Managing the daily operations of a logistics outfit isn’t a walk in the park and requires an interesting mix of practical skills to be effective. To offer some more pointed insight into the job requirements of this advanced career path, we used job posting analysis software to take a closer look at over 98,000 transportation, storage and distribution manager job postings from the past year.2 This data helped us identify some of the top skills employers are seeking:2
- Logistics management
- Warehouse operations management
- Supervisory skills
- Inventory management/control
- Customer service
- Occupational health and safety
- Project management
- Process improvement
In addition to these major skills are two traits that DiPatrizio says may contribute to an individual succeeding as a logistics manager: the ability to work under pressure and stellar organizational skills. Both will help you effectively navigate and adjust to unplanned challenges that spring up—and work with the understandably concerned clients or higher-ups hoping to avoid costly delays.
While many of these skills can be learned on the job through practical experience, a focused degree program in Supply Chain and Logistics Management can help round out your business and logistical operations expertise.
Where do logistics managers work?
The simple answer to this is anywhere goods are transported and stored. That includes retail distribution centers, wholesale parts warehouses, regional shipping centers and more. Some work as internal members of an organization’s logistics team. Others find work as employees of third-party logistics firms that use their expertise to manage logistical work on behalf of clients.
Geographically, these roles are typically more concentrated in areas that have major manufacturing hubs or are well-connected to shipping and transport infrastructure like seaports, major interstate connection points, rail yards or large airports. That said, logistics roles in smaller concentrations can be found across the country.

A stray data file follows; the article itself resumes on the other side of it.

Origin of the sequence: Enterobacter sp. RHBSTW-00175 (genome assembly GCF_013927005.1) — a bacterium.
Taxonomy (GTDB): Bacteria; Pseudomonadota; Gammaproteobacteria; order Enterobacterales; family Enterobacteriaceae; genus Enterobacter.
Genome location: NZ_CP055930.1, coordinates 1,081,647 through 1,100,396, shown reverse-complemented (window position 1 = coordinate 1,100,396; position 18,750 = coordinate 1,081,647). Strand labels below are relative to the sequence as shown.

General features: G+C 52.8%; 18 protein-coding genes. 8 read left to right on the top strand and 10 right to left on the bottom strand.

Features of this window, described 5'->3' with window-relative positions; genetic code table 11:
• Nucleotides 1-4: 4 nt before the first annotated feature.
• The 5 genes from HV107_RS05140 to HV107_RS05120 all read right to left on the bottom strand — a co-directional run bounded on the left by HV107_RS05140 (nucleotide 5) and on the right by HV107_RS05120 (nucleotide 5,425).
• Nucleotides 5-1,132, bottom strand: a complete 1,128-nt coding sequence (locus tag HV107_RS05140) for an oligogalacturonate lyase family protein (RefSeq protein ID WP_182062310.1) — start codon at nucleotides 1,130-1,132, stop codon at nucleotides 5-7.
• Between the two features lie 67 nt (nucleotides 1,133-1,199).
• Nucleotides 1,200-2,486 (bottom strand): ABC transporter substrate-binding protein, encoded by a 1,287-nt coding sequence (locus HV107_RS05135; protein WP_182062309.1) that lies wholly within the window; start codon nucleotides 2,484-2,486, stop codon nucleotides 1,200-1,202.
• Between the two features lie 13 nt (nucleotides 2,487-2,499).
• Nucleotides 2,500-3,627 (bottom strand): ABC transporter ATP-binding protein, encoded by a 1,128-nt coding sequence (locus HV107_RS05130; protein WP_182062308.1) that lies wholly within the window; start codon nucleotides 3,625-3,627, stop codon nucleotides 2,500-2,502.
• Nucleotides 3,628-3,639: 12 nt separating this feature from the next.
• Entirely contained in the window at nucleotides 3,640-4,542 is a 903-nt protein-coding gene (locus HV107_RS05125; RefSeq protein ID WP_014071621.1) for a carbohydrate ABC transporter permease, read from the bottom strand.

Manage your career
There is plenty to consider when it comes to working as a logistics manager. And as you’ve now learned, there is also huge variety in what the job title may encompass.
Take it from an experienced professional: “In the logistics field, every day is different. An individual who enjoys daily challenges and doesn’t mind making a living as a problem solver would be a perfect fit,” DiPatrizio says. Does this sound like the right career for you?
Earning a degree in Supply Chain and Logistics Management can help prepare you for a wide array of critical logistics positions. Learn more about some of your potential options with our article “What Can You Do With a Supply Chain Management Degree? 9 Careers to Consider.”
1Bureau of Labor Statistics, U.S. Department of Labor, Occupational Employment Statistics, [accessed March 2022] https://www.bls.gov/oes/current/oes113071.htm. Information represents national, averaged data for the occupations listed and includes workers at all levels of education and experience. This data does not represent starting salaries. Employment conditions in your area may vary.
2Burning-Glass.com (analysis of 98,689 transportation, storage and distribution manager job postings, Mar. 1, 2021 – Feb. 28, 2022)
EDITOR’S NOTE: This article was originally published in 2016 and has been updated to include information relevant to 2022. Insight from DiPatrizio remains from the original article.